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As theaters scramble to reach new audiences, three get $1 million each

Long Wharf Theatre in New Haven, Conn., celebrated leaving its home of nearly 60 years with a community parade on Oct. 15, 2022. "The entire city is now our stage," said artistic director Jacob Padrón.
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Long Wharf Theatre
Long Wharf Theatre in New Haven, Conn., celebrated leaving its home of nearly 60 years with a community parade on Oct. 15, 2022. "The entire city is now our stage," said artistic director Jacob Padrón.

"Largely white, affluent, older."

That's Jacob Padrón's description of the traditional audience for Long Wharf Theatre in New Haven, Conn., where he's artistic director. But that profile applies to other established regional theaters as well. "That was the demographic, that continues to be the demographic, but that's changing," he said.

Long Wharf is one of three theaters that's received a $1 million grant from the Mellon Foundation. The other two are Portland Center Stage in Portland, Ore., and Actors Theatre of Louisville in Louisville, Ky. All three are trying to reach new audiences in different ways — but that's not why they're getting these grants, said Stephanie Ybarra, program officer for arts and culture at the Mellon Foundation.

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Ybarra said the grant is for the people running them: Padrón in New Haven, Robert Barry Fleming in Louisville and Marissa Wolf in Portland. She said all three have proven track records "in the ways that they advocate for their theaters, their communities, and the ways that they use their platforms for local artists and the national conversation."

For theater to thrive, Ybarra said, individual theaters must have a "wholesale reimagining of the relationship . . . to their immediate communities." And she believes these leaders understand that.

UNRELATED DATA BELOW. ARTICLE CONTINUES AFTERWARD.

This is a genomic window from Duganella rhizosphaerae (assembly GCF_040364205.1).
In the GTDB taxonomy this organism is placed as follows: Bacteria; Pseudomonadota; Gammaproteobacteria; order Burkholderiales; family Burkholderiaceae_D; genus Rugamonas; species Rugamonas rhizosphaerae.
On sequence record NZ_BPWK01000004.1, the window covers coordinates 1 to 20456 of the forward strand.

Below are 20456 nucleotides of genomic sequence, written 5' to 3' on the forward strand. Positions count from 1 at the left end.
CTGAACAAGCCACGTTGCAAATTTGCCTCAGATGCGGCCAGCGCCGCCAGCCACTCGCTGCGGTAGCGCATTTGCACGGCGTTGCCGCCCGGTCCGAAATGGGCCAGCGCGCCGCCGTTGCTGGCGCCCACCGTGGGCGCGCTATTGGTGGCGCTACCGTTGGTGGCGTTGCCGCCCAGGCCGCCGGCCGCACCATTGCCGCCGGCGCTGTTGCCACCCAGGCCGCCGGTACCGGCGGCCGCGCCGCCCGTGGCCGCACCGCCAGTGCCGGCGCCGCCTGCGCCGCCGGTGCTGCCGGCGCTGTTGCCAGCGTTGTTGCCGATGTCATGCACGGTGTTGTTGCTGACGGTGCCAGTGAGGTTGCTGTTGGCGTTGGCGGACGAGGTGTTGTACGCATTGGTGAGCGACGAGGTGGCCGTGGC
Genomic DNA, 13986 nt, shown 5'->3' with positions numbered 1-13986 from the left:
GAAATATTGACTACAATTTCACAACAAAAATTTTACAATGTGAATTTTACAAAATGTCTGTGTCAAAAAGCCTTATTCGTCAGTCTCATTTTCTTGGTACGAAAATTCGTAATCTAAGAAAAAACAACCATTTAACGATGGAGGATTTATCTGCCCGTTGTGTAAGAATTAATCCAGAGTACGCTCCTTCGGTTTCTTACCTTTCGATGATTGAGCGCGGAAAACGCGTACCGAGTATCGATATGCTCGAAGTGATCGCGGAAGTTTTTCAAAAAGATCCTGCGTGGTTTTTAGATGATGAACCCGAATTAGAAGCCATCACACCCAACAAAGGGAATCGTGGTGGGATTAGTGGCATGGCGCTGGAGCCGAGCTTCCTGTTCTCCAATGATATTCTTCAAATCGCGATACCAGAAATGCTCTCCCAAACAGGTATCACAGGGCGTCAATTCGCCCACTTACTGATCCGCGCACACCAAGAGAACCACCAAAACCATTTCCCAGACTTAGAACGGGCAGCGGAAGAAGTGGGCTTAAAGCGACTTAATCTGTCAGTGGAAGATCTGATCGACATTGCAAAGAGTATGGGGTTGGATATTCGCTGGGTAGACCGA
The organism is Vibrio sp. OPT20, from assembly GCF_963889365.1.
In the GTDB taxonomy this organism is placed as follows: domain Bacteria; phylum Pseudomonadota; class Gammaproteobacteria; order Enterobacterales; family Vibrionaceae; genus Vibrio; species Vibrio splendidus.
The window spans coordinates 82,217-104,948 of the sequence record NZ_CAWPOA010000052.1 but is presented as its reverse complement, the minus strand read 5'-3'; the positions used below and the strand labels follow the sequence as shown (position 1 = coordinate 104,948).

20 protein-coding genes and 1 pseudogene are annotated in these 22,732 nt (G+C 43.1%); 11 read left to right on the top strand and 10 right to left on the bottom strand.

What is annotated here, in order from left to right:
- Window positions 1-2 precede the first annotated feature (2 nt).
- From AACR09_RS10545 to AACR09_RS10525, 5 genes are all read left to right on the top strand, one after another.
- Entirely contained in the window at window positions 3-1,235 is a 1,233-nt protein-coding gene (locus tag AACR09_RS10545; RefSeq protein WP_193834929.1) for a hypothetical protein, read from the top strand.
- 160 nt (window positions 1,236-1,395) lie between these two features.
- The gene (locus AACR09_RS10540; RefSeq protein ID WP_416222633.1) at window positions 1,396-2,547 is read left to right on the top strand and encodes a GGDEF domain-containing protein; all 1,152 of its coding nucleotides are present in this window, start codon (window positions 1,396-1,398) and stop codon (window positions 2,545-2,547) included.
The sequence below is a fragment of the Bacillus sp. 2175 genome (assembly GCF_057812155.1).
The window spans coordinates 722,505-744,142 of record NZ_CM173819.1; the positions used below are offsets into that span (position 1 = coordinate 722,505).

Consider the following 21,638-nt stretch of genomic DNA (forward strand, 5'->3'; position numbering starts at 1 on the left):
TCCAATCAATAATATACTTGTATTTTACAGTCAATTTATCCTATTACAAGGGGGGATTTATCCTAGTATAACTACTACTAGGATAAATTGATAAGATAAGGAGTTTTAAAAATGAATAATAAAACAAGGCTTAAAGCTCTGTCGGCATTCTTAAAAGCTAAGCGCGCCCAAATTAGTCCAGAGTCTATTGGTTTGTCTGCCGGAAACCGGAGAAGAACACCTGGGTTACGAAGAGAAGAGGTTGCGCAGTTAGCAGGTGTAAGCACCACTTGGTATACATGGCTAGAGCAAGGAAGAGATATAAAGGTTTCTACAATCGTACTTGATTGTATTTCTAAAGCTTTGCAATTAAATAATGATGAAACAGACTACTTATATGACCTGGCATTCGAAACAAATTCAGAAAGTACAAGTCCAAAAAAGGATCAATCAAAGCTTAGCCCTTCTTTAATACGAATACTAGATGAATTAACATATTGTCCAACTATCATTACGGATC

Marissa Wolf of Portland Center Stage in Ore., left, Robert Barry Fleming of Actors Theatre of Louisville, Ky., and Jacob Padrón of Long Wharf Theatre in New Haven, Conn.
/ Portland Center Stage; Actors Theatre of Louisville; Long Wharf Theatre
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Portland Center Stage; Actors Theatre of Louisville; Long Wharf Theatre
Marissa Wolf of Portland Center Stage in Ore., left, Robert Barry Fleming of Actors Theatre of Louisville, Ky., and Jacob Padrón of Long Wharf Theatre in New Haven, Conn.

'Wholesale reimagining' takes courageous leadership

The state of regional theaters is a mixed bag, due to the lingering effects of the pandemic, inflation, and changing audience behavior. Some theaters are thriving. Others are holding steady or struggling. A report on the state of the industry in 2022 from Theatre Communications Group focused on the need of theaters to innovate.

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And that's something these three theaters, spread across the country, have in common.

Portland Center Stage is a new play powerhouse; they've developed 29 world premieres and focus on bringing diverse perspectives to the stage. Artistic director Marissa Wolf said the new funds are essential – not only supporting transformational change, but "inspiring long-term investment from our whole community."

Long Wharf recently left its home of nearly 60 years, saving the company about $500,000 a year, said Padrón. Now that the theater is itinerant, he said, "the entire city is now our stage."

As examples, he pointed to a recent production of Arthur Miller's A View From The Bridge in a boathouse and the theater's work with artist Lady Dane Figueroa Edidi, who curates the Long Wharf's virtual Black Trans Women At The Center: An Evening of Short Plays. Lady Dane is scheduled to perform in person at the New Haven Pride Center in November.

Actors Theatre has also been going through a transition. For years, it was home to the Humana Festival of New American Plays, a prestigious event that brought top talent from New York and around the world, but didn't necessarily serve local, diverse audiences. That festival is gone.

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Instead, Actors Theatre is focused on programs that Fleming said support "health and wellness, social equity and art and how those things intersect."

He said by telling new kinds of stories, including ones focused on the local South Asian diaspora, are in Spanish, or are "rural stories of Appalachia versus urban stories," new audiences have grown almost 40 percent.

This story was edited by Jennifer Vanasco.

Copyright 2024 NPR. To see more, visit https://www.npr.org.

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Elizabeth Blair
Elizabeth Blair is a Peabody Award-winning senior producer/reporter on the Arts Desk of NPR News.